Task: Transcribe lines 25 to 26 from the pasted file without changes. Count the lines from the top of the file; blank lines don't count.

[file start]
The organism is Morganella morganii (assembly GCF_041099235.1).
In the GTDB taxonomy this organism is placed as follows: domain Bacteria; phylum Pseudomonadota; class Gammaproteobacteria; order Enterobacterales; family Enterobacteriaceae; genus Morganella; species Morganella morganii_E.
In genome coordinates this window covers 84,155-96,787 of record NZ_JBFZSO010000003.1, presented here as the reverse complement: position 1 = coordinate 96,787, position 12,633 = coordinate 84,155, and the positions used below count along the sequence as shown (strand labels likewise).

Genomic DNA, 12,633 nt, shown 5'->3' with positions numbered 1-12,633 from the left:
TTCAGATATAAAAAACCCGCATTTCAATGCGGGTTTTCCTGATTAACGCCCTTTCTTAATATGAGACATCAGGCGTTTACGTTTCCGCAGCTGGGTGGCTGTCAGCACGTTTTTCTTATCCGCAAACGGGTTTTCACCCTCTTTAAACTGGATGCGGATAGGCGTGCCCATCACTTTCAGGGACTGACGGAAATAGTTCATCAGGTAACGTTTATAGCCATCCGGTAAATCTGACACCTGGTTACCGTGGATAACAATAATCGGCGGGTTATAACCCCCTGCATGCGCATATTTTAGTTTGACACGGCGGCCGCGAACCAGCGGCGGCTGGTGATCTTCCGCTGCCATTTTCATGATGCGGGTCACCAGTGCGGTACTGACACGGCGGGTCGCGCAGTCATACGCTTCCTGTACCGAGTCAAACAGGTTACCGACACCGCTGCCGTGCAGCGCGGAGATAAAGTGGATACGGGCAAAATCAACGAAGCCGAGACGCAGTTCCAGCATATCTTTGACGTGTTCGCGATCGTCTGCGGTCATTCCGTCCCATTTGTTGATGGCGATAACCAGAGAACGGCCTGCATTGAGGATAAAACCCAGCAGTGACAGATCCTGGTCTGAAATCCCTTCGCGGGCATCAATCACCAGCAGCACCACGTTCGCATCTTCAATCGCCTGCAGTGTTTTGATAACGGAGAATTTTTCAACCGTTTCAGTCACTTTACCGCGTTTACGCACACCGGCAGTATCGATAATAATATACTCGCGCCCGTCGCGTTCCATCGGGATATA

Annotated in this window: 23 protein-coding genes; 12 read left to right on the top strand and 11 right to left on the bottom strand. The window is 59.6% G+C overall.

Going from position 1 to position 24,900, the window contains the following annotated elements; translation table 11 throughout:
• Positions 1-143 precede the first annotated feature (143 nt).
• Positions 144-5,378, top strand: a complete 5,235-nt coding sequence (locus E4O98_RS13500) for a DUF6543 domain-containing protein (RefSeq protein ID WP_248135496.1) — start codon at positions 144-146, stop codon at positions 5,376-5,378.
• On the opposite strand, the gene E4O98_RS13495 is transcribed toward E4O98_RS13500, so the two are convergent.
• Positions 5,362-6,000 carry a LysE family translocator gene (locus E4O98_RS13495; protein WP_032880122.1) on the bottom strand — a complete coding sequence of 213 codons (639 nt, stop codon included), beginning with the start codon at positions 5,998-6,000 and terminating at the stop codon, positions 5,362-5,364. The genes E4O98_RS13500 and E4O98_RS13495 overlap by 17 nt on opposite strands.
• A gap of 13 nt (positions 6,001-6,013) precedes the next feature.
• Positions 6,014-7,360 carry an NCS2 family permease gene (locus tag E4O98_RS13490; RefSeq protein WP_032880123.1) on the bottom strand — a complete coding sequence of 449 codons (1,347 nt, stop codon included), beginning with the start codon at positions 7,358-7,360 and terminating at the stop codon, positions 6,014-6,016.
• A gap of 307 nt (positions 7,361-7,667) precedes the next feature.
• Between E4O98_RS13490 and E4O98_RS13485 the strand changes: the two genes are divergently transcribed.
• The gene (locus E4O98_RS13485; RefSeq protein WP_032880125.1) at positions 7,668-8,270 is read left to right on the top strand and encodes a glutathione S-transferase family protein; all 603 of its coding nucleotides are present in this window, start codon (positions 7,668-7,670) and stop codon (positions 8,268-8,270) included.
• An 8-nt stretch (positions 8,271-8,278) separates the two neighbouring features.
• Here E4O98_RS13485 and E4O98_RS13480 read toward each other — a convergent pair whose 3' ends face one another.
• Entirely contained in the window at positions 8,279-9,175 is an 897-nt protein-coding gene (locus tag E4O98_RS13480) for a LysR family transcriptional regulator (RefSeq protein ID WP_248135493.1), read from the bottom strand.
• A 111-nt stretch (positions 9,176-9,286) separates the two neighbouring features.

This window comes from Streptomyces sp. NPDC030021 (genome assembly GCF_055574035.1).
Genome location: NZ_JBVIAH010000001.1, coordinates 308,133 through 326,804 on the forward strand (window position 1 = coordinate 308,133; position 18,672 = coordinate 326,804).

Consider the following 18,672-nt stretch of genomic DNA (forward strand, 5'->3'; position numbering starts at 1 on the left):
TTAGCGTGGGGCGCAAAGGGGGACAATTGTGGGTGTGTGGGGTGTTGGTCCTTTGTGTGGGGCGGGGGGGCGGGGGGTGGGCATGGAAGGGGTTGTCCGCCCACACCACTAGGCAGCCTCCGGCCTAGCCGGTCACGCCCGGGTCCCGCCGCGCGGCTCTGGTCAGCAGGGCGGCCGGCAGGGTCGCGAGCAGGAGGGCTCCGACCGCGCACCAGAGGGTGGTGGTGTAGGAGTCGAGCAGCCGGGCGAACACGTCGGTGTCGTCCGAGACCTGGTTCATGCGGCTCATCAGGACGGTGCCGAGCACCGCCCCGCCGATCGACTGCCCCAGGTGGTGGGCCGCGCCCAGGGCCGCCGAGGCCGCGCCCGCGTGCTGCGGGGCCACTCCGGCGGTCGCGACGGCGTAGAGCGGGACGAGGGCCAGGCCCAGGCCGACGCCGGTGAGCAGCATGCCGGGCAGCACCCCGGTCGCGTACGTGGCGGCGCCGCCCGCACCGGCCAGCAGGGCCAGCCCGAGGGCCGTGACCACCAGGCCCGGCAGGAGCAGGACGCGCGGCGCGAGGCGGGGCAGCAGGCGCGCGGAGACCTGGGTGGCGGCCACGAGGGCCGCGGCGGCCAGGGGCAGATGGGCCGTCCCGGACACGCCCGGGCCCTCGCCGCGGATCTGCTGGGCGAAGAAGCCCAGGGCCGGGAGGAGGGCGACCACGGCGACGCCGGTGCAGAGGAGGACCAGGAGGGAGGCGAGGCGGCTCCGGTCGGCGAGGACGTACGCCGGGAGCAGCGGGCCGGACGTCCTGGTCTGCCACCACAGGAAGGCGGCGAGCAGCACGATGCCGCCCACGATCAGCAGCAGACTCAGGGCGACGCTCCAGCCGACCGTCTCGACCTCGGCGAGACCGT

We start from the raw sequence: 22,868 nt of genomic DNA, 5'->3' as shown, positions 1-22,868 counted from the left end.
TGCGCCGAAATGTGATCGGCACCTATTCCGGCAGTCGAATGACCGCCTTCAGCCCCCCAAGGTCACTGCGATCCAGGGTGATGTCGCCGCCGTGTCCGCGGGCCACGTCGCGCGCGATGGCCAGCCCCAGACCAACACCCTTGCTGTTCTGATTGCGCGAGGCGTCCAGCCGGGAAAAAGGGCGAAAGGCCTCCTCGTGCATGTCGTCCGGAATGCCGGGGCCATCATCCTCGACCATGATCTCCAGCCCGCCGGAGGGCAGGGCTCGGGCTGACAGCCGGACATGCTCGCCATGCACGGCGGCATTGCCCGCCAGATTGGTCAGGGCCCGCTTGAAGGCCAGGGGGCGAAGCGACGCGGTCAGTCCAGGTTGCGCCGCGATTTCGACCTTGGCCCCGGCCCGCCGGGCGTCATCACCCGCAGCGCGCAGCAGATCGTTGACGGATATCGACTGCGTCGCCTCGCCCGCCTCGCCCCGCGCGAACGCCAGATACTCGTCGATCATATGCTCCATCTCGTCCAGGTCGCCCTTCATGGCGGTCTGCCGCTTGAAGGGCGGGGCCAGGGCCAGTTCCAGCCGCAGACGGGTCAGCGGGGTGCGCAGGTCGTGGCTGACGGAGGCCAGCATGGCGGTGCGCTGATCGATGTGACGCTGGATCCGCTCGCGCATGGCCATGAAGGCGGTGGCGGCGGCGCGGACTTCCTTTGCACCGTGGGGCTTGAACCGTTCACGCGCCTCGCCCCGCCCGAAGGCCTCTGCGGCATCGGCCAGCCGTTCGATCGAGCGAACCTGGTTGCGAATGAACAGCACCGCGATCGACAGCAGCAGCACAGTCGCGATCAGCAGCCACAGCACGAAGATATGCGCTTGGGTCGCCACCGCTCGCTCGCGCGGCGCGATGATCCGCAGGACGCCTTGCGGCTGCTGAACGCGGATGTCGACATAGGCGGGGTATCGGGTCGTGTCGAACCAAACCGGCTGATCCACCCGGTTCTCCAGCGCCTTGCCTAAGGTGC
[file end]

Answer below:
We start from the raw sequence: 22,868 nt of genomic DNA, 5'->3' as shown, positions 1-22,868 counted from the left end.
TGCGCCGAAATGTGATCGGCACCTATTCCGGCAGTCGAATGACCGCCTTCAGCCCCCCAAGGTCACTGCGATCCAGGGTGATGTCGCCGCCGTGTCCGCGGGCCACGTCGCGCGCGATGGCCAGCCCCAGACCAACACCCTTGCTGTTCTGATTGCGCGAGGCGTCCAGCCGGGAAAAAGGGCGAAAGGCCTCCTCGTGCATGTCGTCCGGAATGCCGGGGCCATCATCCTCGACCATGATCTCCAGCCCGCCGGAGGGCAGGGCTCGGGCTGACAGCCGGACATGCTCGCCATGCACGGCGGCATTGCCCGCCAGATTGGTCAGGGCCCGCTTGAAGGCCAGGGGGCGAAGCGACGCGGTCAGTCCAGGTTGCGCCGCGATTTCGACCTTGGCCCCGGCCCGCCGGGCGTCATCACCCGCAGCGCGCAGCAGATCGTTGACGGATATCGACTGCGTCGCCTCGCCCGCCTCGCCCCGCGCGAACGCCAGATACTCGTCGATCATATGCTCCATCTCGTCCAGGTCGCCCTTCATGGCGGTCTGCCGCTTGAAGGGCGGGGCCAGGGCCAGTTCCAGCCGCAGACGGGTCAGCGGGGTGCGCAGGTCGTGGCTGACGGAGGCCAGCATGGCGGTGCGCTGATCGATGTGACGCTGGATCCGCTCGCGCATGGCCATGAAGGCGGTGGCGGCGGCGCGGACTTCCTTTGCACCGTGGGGCTTGAACCGTTCACGCGCCTCGCCCCGCCCGAAGGCCTCTGCGGCATCGGCCAGCCGTTCGATCGAGCGAACCTGGTTGCGAATGAACAGCACCGCGATCGACAGCAGCAGCACAGTCGCGATCAGCAGCCACAGCACGAAGATATGCGCTTGGGTCGCCACCGCTCGCTCGCGCGGCGCGATGATCCGCAGGACGCCTTGCGGCTGCTGAACGCGGATGTCGACATAGGCGGGGTATCGGGTCGTGTCGAACCAAACCGGCTGATCCACCCGGTTCTCCAGCGCCTTGCCTAAGGTGC